Construction Enquirer News Labourers, dry liners, asbestos removers and some plant operators fall outside skilled workers safety net

Construction’s leaders are warning that visas for foreign low-skilled workers will need to be extended from one to two years after Brexit.

Many skilled trades like bricklayers, carpenters and electricians can now work in the UK after Brexit after being classified in the Tier 2 category, which allows a five-year stay.

But contractors are worried that they still face disruption because several roles remain outside of the proposed new system.

Andy Mitchell, chairman of the Construction Leadership Council, has written to business secretary Alok Sharma warning that construction needs further dispensations.

UK construction sector employs a significant number of skilled and unskilled foreign workers, thought to account for over 14% of the construction workforce.

While the economic effects of the COVID-19 crisis will see job losses, increasing the supply of labour in the short term, Mitchell warns that in the longer term, the industry will continue to need access to foreign labour.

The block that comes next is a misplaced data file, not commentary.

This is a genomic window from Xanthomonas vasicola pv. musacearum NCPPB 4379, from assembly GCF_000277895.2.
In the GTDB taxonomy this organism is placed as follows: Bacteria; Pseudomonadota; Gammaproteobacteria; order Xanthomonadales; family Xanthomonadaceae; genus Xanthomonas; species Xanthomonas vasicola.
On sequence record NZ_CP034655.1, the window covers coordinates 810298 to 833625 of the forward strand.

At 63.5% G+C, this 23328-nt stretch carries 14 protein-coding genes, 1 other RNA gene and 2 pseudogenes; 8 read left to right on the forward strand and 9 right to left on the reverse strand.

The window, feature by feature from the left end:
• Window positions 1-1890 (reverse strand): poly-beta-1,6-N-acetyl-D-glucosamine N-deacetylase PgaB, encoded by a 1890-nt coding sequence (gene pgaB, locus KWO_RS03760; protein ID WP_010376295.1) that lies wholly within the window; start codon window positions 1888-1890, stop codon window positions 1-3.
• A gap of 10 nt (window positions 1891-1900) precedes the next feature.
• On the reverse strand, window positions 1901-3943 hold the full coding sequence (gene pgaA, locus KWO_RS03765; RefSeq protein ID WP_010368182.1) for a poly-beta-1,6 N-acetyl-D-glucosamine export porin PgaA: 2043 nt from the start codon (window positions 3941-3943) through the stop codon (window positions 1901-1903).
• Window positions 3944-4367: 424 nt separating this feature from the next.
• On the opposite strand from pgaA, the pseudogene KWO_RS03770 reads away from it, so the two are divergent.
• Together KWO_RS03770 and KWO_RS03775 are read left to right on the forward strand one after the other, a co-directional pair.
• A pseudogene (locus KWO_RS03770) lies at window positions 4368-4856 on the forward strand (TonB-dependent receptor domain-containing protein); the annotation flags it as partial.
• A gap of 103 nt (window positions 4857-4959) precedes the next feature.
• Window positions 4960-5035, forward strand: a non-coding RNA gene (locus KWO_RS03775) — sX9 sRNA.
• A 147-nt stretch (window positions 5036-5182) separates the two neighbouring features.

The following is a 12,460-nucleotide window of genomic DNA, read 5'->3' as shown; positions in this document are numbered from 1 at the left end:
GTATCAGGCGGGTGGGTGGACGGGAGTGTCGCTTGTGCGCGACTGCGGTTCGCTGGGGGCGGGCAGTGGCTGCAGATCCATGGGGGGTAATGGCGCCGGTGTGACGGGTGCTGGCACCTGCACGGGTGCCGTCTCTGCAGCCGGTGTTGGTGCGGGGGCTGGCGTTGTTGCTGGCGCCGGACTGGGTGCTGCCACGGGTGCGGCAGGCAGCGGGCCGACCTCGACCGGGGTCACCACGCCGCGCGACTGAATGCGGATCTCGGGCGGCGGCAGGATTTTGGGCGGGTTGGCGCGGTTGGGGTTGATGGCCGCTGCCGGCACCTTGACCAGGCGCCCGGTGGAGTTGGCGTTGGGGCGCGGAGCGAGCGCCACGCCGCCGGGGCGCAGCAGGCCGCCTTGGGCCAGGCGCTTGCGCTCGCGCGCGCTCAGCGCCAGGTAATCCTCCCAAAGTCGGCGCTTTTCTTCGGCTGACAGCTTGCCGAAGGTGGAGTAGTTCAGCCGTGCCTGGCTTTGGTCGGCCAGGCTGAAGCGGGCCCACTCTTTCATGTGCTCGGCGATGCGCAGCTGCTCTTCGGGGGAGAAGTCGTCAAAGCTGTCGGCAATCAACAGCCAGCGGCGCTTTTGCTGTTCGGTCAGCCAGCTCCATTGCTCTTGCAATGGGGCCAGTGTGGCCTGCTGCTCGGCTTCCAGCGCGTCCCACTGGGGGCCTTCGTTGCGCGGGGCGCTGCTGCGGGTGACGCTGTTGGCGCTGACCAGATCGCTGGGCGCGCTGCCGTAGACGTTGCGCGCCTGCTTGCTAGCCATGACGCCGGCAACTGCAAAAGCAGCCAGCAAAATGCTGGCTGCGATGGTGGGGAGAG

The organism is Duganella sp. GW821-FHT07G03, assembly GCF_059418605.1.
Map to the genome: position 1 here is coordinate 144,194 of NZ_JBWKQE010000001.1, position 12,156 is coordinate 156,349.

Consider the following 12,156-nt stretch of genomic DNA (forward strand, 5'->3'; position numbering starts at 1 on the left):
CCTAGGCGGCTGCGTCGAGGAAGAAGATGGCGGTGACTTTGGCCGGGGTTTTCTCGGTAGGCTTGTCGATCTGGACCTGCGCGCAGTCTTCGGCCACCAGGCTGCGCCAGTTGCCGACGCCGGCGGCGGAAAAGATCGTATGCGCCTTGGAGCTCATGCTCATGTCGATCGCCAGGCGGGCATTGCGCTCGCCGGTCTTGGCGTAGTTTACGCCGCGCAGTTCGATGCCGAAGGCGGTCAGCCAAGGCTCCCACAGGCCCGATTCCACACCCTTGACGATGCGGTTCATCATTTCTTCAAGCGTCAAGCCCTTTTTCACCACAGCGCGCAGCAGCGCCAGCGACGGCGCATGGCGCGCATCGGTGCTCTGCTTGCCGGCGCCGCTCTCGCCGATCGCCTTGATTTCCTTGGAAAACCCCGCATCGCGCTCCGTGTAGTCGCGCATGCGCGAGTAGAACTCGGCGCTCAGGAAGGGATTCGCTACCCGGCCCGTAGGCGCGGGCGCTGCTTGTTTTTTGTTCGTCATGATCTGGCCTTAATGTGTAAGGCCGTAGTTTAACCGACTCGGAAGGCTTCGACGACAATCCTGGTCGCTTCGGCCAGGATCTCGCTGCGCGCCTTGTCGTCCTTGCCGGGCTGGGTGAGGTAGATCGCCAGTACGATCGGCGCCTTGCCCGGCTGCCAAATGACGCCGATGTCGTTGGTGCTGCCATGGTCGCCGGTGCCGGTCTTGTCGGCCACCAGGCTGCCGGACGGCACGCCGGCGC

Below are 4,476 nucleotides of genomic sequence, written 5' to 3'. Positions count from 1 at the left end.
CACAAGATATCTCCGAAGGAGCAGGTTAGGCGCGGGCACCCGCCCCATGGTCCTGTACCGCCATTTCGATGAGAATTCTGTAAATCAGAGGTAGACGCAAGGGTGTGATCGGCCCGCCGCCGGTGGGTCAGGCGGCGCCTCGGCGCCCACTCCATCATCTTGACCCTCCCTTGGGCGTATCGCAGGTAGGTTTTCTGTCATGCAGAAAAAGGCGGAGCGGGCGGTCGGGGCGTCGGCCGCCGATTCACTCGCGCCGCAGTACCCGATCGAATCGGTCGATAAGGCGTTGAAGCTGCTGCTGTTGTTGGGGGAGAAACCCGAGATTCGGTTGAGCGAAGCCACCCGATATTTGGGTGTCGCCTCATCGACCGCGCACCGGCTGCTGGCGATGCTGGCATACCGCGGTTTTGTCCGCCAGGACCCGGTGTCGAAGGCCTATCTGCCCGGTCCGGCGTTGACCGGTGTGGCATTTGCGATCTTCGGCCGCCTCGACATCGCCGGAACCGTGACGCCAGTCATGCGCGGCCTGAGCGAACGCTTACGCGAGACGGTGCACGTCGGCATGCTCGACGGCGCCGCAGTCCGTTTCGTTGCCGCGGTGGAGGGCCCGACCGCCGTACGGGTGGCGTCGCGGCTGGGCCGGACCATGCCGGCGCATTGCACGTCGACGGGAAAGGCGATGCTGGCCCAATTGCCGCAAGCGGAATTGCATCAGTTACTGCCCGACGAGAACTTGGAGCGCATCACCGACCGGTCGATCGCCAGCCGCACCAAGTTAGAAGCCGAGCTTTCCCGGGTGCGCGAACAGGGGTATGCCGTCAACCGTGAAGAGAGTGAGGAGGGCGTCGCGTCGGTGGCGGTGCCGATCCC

He said that the industry welcomed the Government’s decision to include key construction trades in the tier 2 skilled work category, and that the new entrant route is to include those working towards professional qualifications.

“However, a number of roles remain outside of the proposed new system such as labourers, dry liners, asbestos removers and some plant operators, despite a clear need for them.

“The Government’s proposal for low-skilled migrant labour is the temporary worker route.

“However, if this is to work for our sector, the duration of the work permit will need to be extended to two years.”

“We ask that you consider amending the proposed Bill to reflect these concerns; otherwise the industry will be faced with a shortage of labour supply.”

 

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